But the unfamiliar is also entrancing. Take, for instance, the wire-tailed manakins we study. Male wire-tailed manakins dance with each other to attract females, appearing almost clown-like with their bright yellow undersides, red heads, wide-open white eyes, and fast, jerky movements. I find the dance stage particularly charming: the males have favored perches, and they wear those perches smooth with their tiny little bird feet. How many dances must it take for a bird that weighs less than 3 nickels to polish a perch?
Buttressed trees are another favorite. A big tree can have buttresses starting 10 feet up the trunk, radiating away from the tree in graceful, sinuous curves and glowing in dappled afternoon sunlight. They resonate hollowly when tapped, and they provide a roosting place for bats, a growing surface for lichens and small plants, and a hiding spot for snakes, sand flies, and all sorts of things.
And in with all the new sights and experiences, there are splashes of familiarity as well. One morning we watched a mixed-species flock moving through the canopy and found a scarlet tanager looking surprisingly at home alongside the gilded barbet, flame-crested tanager, opal-crowned tanager, chestnut-shouldered antwren, and others. In mist nets intended for manakins, we find Swainson's thrushes. Both the scarlet tanager and the thrushes are here for the northern winter, and seeing them is a strong reminder of how connected life is across our planet. Our actions back in the United States affect the birds here and vice versa—so even though this place feels new and different to me, it's not really so far removed from home.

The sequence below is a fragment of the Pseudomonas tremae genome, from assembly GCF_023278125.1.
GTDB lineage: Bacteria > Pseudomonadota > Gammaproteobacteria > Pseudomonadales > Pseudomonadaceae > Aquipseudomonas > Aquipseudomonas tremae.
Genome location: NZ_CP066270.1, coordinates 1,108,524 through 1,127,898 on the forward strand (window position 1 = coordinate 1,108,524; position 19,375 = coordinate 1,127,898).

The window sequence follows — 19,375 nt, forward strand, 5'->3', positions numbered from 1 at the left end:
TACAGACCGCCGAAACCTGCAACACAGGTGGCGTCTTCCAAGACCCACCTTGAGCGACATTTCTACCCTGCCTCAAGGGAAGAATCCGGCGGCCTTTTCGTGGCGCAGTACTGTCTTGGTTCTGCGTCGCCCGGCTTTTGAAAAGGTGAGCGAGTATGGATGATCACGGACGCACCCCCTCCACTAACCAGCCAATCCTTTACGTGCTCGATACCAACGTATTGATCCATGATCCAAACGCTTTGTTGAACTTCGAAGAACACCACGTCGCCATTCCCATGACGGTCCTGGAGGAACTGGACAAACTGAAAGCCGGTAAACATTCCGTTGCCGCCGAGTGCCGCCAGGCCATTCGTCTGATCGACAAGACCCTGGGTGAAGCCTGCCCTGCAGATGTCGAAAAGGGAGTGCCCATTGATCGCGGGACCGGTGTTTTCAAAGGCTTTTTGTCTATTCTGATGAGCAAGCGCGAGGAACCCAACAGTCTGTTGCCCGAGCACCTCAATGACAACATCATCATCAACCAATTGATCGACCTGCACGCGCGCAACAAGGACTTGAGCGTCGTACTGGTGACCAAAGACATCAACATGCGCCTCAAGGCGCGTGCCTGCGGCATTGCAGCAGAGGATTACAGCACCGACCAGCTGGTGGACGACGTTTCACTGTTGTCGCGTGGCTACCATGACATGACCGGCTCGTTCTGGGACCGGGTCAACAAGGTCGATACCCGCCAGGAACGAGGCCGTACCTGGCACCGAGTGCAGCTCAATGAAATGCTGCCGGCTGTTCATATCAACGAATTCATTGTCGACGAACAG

This is my first time in the Amazon. We are headed to the Tiputini Biodiversity Station, where I'll spend 5 weeks studying the social behaviors and physiology of the wire-tailed manakin.
Together with Brandt Ryder, the manakin project leader, and a group of high schoolers headed for a short study abroad, I clamber down a steep slope with my heavy backpack and climb into a long, narrow boat.
It is our second boat ride of the day; the first was on the broad Rio Napo, zigzagging back and forth to avoid sand bars and submerged logs, the driver taking occasional tips from the guide at the front of the boat, but mostly showing uncanny skill at spotting the hazards himself. After the Napo and a 1.5 hour open-air bus ride, we are now at the narrower Rio Tiputini, where it's easier to see the wildlife we're passing.
Blue morpho butterflies glisten, startlingly metallic, as they meander across the river. A great potoo pretends to be just another snag on the dead tree reaching into the river, and anhingas carefully track the progress of our passing boat with their snaky necks and wicked-looking bills. Tantalizing glimpses of other birds flash past too quickly for me to identify them, and I look forward to exploring this place at a slower pace.